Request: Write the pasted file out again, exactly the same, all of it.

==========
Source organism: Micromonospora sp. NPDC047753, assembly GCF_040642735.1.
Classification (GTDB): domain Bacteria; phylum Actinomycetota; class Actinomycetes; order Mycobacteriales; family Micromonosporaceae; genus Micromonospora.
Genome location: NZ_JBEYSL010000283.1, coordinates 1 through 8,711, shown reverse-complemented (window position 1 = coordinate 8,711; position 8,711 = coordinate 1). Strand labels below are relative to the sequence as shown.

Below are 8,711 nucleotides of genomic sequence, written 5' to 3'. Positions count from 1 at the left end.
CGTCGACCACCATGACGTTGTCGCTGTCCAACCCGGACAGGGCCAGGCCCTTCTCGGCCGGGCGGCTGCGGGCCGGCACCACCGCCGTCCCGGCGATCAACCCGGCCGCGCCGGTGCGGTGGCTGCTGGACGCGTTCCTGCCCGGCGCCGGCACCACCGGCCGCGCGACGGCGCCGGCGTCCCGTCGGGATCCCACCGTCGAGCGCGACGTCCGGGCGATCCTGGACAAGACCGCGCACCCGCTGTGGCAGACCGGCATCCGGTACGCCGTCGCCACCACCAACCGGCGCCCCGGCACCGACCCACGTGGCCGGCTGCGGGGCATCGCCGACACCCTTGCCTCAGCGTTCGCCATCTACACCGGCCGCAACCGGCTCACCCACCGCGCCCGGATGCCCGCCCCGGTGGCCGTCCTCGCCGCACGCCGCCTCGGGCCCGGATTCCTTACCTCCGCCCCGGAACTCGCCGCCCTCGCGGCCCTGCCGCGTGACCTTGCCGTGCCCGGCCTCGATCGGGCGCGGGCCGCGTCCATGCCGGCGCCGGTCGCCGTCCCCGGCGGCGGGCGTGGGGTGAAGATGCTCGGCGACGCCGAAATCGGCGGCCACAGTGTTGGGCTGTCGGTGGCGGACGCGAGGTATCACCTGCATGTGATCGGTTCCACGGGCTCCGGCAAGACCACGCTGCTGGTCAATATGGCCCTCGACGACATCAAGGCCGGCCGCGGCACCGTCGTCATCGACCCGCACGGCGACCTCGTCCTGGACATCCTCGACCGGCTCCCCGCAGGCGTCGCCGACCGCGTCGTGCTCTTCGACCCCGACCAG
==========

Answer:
Source organism: Micromonospora sp. NPDC047753, assembly GCF_040642735.1.
Classification (GTDB): domain Bacteria; phylum Actinomycetota; class Actinomycetes; order Mycobacteriales; family Micromonosporaceae; genus Micromonospora.
Genome location: NZ_JBEYSL010000283.1, coordinates 1 through 8,711, shown reverse-complemented (window position 1 = coordinate 8,711; position 8,711 = coordinate 1). Strand labels below are relative to the sequence as shown.

Below are 8,711 nucleotides of genomic sequence, written 5' to 3'. Positions count from 1 at the left end.
CGTCGACCACCATGACGTTGTCGCTGTCCAACCCGGACAGGGCCAGGCCCTTCTCGGCCGGGCGGCTGCGGGCCGGCACCACCGCCGTCCCGGCGATCAACCCGGCCGCGCCGGTGCGGTGGCTGCTGGACGCGTTCCTGCCCGGCGCCGGCACCACCGGCCGCGCGACGGCGCCGGCGTCCCGTCGGGATCCCACCGTCGAGCGCGACGTCCGGGCGATCCTGGACAAGACCGCGCACCCGCTGTGGCAGACCGGCATCCGGTACGCCGTCGCCACCACCAACCGGCGCCCCGGCACCGACCCACGTGGCCGGCTGCGGGGCATCGCCGACACCCTTGCCTCAGCGTTCGCCATCTACACCGGCCGCAACCGGCTCACCCACCGCGCCCGGATGCCCGCCCCGGTGGCCGTCCTCGCCGCACGCCGCCTCGGGCCCGGATTCCTTACCTCCGCCCCGGAACTCGCCGCCCTCGCGGCCCTGCCGCGTGACCTTGCCGTGCCCGGCCTCGATCGGGCGCGGGCCGCGTCCATGCCGGCGCCGGTCGCCGTCCCCGGCGGCGGGCGTGGGGTGAAGATGCTCGGCGACGCCGAAATCGGCGGCCACAGTGTTGGGCTGTCGGTGGCGGACGCGAGGTATCACCTGCATGTGATCGGTTCCACGGGCTCCGGCAAGACCACGCTGCTGGTCAATATGGCCCTCGACGACATCAAGGCCGGCCGCGGCACCGTCGTCATCGACCCGCACGGCGACCTCGTCCTGGACATCCTCGACCGGCTCCCCGCAGGCGTCGCCGACCGCGTCGTGCTCTTCGACCCCGACCAG